I wonder how Mickey would feel about those who come to Disney to ruin the magic without producing the magic?
      It amazes me how today`s self proclaimed Disney Park Fan loves to get something from Disney , for little or nothing .
      – Dwight ( djthereplay )

  • Personally, I never minded the hat, but with it gone, I will admit it was easy to forget the sheer size of the theater. It holds up well as an icon, and when the construction walls come down, it’ll look that much better.

    In my opinion, the removal of the hat is a good thing because it signifies the company’s mindset that this era of the Studios park is over. The entire Backlot Tour is gone, Superstar TV/Sounds Dangerous/American Idol are long gone, LMA is ready to go, TSM is expanding, GMA is getting an update, and with their new ownership of Lucasfilm, they have a wide open pathway to the Star Wars expansion fans are calling for.

    It’s pretty clear they’re prepping for a big announcement and overhaul of a park that is very much ready for it, so whether you loved, hated or didn’t care about the hat, I’m confident everyone will love what comes next.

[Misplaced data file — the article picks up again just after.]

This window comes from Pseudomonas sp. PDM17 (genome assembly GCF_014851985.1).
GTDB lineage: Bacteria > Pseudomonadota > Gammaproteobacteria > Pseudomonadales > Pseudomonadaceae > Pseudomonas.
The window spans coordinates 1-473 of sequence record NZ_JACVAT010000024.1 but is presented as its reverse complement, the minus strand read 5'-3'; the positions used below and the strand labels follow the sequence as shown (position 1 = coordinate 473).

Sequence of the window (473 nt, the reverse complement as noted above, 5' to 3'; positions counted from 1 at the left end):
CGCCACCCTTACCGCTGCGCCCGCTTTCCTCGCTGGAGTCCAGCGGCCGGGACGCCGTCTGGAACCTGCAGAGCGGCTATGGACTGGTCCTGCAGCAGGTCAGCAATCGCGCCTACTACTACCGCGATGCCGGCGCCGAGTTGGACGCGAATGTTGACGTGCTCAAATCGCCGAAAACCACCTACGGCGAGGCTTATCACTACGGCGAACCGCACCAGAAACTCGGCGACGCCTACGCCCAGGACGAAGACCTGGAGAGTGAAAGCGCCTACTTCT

• “It’s pretty clear they’re prepping for a big announcement and overhaul of a park that is very much ready for it, so whether you loved, hated or didn’t care about the hat, I’m confident everyone will love what comes next.”

      You do realize what fanbase you are talking about right?

  • It’s funny now that the hat is removed, the icon now shifts to the Tower of Terror. We were just at Disney last week and hardly anyone was getting their picture taken with the Chinese Theater in the background. More photographers are now located on Sunset Blvd. with Tower of Terror in the background.

  • I liked the hat, I just never liked where it was. It was very un-Disney like to block the sight-lines of one of their heavily themed buildings. It should have been the entrance to the animation studios or outside the Disney Junior show where everyone parks strollers. That area could have desperately used some shade.

  • I’m sure that Disney removed the gaudy in your face American hat to please their Chinese overlords. Now a stately Chinese theatre is front and center in an American park. I’m a red blooded American, I like my castles birthday cake pink and my Spaceship earths named so I know the year or where I am. I think they should turn the Earful tower into a giant Mickey premium bar